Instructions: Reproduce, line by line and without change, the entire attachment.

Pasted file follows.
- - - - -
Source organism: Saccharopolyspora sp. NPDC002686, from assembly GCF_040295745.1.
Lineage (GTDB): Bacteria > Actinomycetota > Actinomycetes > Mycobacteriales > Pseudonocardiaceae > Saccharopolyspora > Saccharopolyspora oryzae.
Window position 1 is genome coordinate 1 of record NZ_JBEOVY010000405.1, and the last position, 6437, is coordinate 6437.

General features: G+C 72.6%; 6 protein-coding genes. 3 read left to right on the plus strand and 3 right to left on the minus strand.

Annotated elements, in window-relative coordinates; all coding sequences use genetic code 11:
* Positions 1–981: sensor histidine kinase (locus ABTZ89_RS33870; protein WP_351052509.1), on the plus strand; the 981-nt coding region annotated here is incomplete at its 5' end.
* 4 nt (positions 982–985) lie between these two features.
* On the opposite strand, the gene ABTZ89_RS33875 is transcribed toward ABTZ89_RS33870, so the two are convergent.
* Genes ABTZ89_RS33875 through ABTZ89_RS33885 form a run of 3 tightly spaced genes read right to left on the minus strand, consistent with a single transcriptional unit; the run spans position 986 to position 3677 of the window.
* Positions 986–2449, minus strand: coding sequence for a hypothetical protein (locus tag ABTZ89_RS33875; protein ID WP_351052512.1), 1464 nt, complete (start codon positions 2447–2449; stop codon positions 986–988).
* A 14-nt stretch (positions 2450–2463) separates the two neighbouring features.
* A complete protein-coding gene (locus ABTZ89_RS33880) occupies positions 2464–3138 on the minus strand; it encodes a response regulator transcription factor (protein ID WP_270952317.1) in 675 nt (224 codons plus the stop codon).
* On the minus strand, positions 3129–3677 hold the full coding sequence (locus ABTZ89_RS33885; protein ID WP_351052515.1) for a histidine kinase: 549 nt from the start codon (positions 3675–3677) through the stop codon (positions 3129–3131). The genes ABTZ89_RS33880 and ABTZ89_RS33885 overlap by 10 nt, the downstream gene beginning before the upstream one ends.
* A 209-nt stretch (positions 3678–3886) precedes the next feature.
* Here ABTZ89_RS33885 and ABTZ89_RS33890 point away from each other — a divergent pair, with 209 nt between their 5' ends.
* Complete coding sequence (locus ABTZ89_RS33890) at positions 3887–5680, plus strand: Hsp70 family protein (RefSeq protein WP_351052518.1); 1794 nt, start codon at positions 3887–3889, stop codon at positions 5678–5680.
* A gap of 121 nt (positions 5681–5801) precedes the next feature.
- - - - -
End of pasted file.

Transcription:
Source organism: Saccharopolyspora sp. NPDC002686, from assembly GCF_040295745.1.
Lineage (GTDB): Bacteria > Actinomycetota > Actinomycetes > Mycobacteriales > Pseudonocardiaceae > Saccharopolyspora > Saccharopolyspora oryzae.
Window position 1 is genome coordinate 1 of record NZ_JBEOVY010000405.1, and the last position, 6437, is coordinate 6437.

General features: G+C 72.6%; 6 protein-coding genes. 3 read left to right on the plus strand and 3 right to left on the minus strand.

Annotated elements, in window-relative coordinates; all coding sequences use genetic code 11:
* Positions 1–981: sensor histidine kinase (locus ABTZ89_RS33870; protein WP_351052509.1), on the plus strand; the 981-nt coding region annotated here is incomplete at its 5' end.
* 4 nt (positions 982–985) lie between these two features.
* On the opposite strand, the gene ABTZ89_RS33875 is transcribed toward ABTZ89_RS33870, so the two are convergent.
* Genes ABTZ89_RS33875 through ABTZ89_RS33885 form a run of 3 tightly spaced genes read right to left on the minus strand, consistent with a single transcriptional unit; the run spans position 986 to position 3677 of the window.
* Positions 986–2449, minus strand: coding sequence for a hypothetical protein (locus tag ABTZ89_RS33875; protein ID WP_351052512.1), 1464 nt, complete (start codon positions 2447–2449; stop codon positions 986–988).
* A 14-nt stretch (positions 2450–2463) separates the two neighbouring features.
* A complete protein-coding gene (locus ABTZ89_RS33880) occupies positions 2464–3138 on the minus strand; it encodes a response regulator transcription factor (protein ID WP_270952317.1) in 675 nt (224 codons plus the stop codon).
* On the minus strand, positions 3129–3677 hold the full coding sequence (locus ABTZ89_RS33885; protein ID WP_351052515.1) for a histidine kinase: 549 nt from the start codon (positions 3675–3677) through the stop codon (positions 3129–3131). The genes ABTZ89_RS33880 and ABTZ89_RS33885 overlap by 10 nt, the downstream gene beginning before the upstream one ends.
* A 209-nt stretch (positions 3678–3886) precedes the next feature.
* Here ABTZ89_RS33885 and ABTZ89_RS33890 point away from each other — a divergent pair, with 209 nt between their 5' ends.
* Complete coding sequence (locus ABTZ89_RS33890) at positions 3887–5680, plus strand: Hsp70 family protein (RefSeq protein WP_351052518.1); 1794 nt, start codon at positions 3887–3889, stop codon at positions 5678–5680.
* A gap of 121 nt (positions 5681–5801) precedes the next feature.